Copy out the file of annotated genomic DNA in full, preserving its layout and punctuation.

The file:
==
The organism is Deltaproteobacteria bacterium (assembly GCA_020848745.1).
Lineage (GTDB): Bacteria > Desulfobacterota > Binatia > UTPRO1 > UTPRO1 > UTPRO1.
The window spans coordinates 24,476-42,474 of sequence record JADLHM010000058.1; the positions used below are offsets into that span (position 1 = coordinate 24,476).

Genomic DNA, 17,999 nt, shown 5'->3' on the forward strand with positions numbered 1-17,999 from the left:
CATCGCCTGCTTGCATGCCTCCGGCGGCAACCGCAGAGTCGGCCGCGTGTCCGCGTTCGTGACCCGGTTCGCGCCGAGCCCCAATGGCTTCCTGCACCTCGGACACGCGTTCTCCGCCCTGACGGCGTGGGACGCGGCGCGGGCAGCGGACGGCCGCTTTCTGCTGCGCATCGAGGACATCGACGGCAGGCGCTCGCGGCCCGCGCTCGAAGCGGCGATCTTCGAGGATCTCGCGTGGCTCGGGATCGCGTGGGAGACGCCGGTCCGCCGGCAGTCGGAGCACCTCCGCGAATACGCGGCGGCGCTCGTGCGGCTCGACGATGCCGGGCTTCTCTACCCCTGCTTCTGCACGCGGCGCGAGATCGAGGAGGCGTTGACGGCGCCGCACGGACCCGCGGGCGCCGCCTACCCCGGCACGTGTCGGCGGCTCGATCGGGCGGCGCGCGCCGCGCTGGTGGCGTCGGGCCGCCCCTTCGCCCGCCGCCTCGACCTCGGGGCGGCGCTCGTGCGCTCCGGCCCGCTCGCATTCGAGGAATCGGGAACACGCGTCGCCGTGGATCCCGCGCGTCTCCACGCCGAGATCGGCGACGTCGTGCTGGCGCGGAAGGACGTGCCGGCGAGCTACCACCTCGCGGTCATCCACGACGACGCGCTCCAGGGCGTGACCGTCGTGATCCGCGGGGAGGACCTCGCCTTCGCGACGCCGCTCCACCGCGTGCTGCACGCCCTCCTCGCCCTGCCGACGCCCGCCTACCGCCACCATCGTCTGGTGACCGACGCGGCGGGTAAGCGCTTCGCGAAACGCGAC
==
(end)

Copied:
The organism is Deltaproteobacteria bacterium (assembly GCA_020848745.1).
Lineage (GTDB): Bacteria > Desulfobacterota > Binatia > UTPRO1 > UTPRO1 > UTPRO1.
The window spans coordinates 24,476-42,474 of sequence record JADLHM010000058.1; the positions used below are offsets into that span (position 1 = coordinate 24,476).

Genomic DNA, 17,999 nt, shown 5'->3' on the forward strand with positions numbered 1-17,999 from the left:
CATCGCCTGCTTGCATGCCTCCGGCGGCAACCGCAGAGTCGGCCGCGTGTCCGCGTTCGTGACCCGGTTCGCGCCGAGCCCCAATGGCTTCCTGCACCTCGGACACGCGTTCTCCGCCCTGACGGCGTGGGACGCGGCGCGGGCAGCGGACGGCCGCTTTCTGCTGCGCATCGAGGACATCGACGGCAGGCGCTCGCGGCCCGCGCTCGAAGCGGCGATCTTCGAGGATCTCGCGTGGCTCGGGATCGCGTGGGAGACGCCGGTCCGCCGGCAGTCGGAGCACCTCCGCGAATACGCGGCGGCGCTCGTGCGGCTCGACGATGCCGGGCTTCTCTACCCCTGCTTCTGCACGCGGCGCGAGATCGAGGAGGCGTTGACGGCGCCGCACGGACCCGCGGGCGCCGCCTACCCCGGCACGTGTCGGCGGCTCGATCGGGCGGCGCGCGCCGCGCTGGTGGCGTCGGGCCGCCCCTTCGCCCGCCGCCTCGACCTCGGGGCGGCGCTCGTGCGCTCCGGCCCGCTCGCATTCGAGGAATCGGGAACACGCGTCGCCGTGGATCCCGCGCGTCTCCACGCCGAGATCGGCGACGTCGTGCTGGCGCGGAAGGACGTGCCGGCGAGCTACCACCTCGCGGTCATCCACGACGACGCGCTCCAGGGCGTGACCGTCGTGATCCGCGGGGAGGACCTCGCCTTCGCGACGCCGCTCCACCGCGTGCTGCACGCCCTCCTCGCCCTGCCGACGCCCGCCTACCGCCACCATCGTCTGGTGACCGACGCGGCGGGTAAGCGCTTCGCGAAACGCGAC